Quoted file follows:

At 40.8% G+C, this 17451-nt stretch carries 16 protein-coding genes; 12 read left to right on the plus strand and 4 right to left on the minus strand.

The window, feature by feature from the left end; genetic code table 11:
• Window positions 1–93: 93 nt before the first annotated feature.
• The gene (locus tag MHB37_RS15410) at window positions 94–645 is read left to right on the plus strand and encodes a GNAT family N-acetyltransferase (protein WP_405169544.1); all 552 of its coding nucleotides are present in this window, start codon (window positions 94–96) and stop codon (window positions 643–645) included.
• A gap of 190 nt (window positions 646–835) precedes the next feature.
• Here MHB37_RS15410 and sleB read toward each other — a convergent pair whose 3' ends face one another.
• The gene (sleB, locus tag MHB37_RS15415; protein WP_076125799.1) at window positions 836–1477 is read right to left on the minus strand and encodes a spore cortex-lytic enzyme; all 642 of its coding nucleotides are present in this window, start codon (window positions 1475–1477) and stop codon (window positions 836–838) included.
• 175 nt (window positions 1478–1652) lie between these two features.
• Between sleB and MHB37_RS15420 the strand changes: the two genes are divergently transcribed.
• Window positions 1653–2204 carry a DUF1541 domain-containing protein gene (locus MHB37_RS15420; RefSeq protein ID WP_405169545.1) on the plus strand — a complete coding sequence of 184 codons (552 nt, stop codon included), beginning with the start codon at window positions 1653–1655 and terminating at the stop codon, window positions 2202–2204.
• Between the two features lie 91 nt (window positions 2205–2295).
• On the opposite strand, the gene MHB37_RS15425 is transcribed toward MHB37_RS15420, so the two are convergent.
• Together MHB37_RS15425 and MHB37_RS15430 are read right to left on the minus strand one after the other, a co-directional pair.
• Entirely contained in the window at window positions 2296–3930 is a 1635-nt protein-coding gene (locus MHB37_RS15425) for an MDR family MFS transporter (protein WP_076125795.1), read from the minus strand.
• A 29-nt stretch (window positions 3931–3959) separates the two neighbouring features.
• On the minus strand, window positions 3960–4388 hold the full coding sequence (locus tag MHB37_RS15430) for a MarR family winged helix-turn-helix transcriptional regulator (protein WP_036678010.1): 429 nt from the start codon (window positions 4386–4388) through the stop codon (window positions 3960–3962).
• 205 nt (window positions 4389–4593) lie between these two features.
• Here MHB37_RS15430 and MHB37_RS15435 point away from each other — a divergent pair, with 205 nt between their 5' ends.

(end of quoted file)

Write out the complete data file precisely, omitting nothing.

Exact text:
At 40.8% G+C, this 17451-nt stretch carries 16 protein-coding genes; 12 read left to right on the plus strand and 4 right to left on the minus strand.

The window, feature by feature from the left end; genetic code table 11:
• Window positions 1–93: 93 nt before the first annotated feature.
• The gene (locus tag MHB37_RS15410) at window positions 94–645 is read left to right on the plus strand and encodes a GNAT family N-acetyltransferase (protein WP_405169544.1); all 552 of its coding nucleotides are present in this window, start codon (window positions 94–96) and stop codon (window positions 643–645) included.
• A gap of 190 nt (window positions 646–835) precedes the next feature.
• Here MHB37_RS15410 and sleB read toward each other — a convergent pair whose 3' ends face one another.
• The gene (sleB, locus tag MHB37_RS15415; protein WP_076125799.1) at window positions 836–1477 is read right to left on the minus strand and encodes a spore cortex-lytic enzyme; all 642 of its coding nucleotides are present in this window, start codon (window positions 1475–1477) and stop codon (window positions 836–838) included.
• 175 nt (window positions 1478–1652) lie between these two features.
• Between sleB and MHB37_RS15420 the strand changes: the two genes are divergently transcribed.
• Window positions 1653–2204 carry a DUF1541 domain-containing protein gene (locus MHB37_RS15420; RefSeq protein ID WP_405169545.1) on the plus strand — a complete coding sequence of 184 codons (552 nt, stop codon included), beginning with the start codon at window positions 1653–1655 and terminating at the stop codon, window positions 2202–2204.
• Between the two features lie 91 nt (window positions 2205–2295).
• On the opposite strand, the gene MHB37_RS15425 is transcribed toward MHB37_RS15420, so the two are convergent.
• Together MHB37_RS15425 and MHB37_RS15430 are read right to left on the minus strand one after the other, a co-directional pair.
• Entirely contained in the window at window positions 2296–3930 is a 1635-nt protein-coding gene (locus MHB37_RS15425) for an MDR family MFS transporter (protein WP_076125795.1), read from the minus strand.
• A 29-nt stretch (window positions 3931–3959) separates the two neighbouring features.
• On the minus strand, window positions 3960–4388 hold the full coding sequence (locus tag MHB37_RS15430) for a MarR family winged helix-turn-helix transcriptional regulator (protein WP_036678010.1): 429 nt from the start codon (window positions 4386–4388) through the stop codon (window positions 3960–3962).
• 205 nt (window positions 4389–4593) lie between these two features.
• Here MHB37_RS15430 and MHB37_RS15435 point away from each other — a divergent pair, with 205 nt between their 5' ends.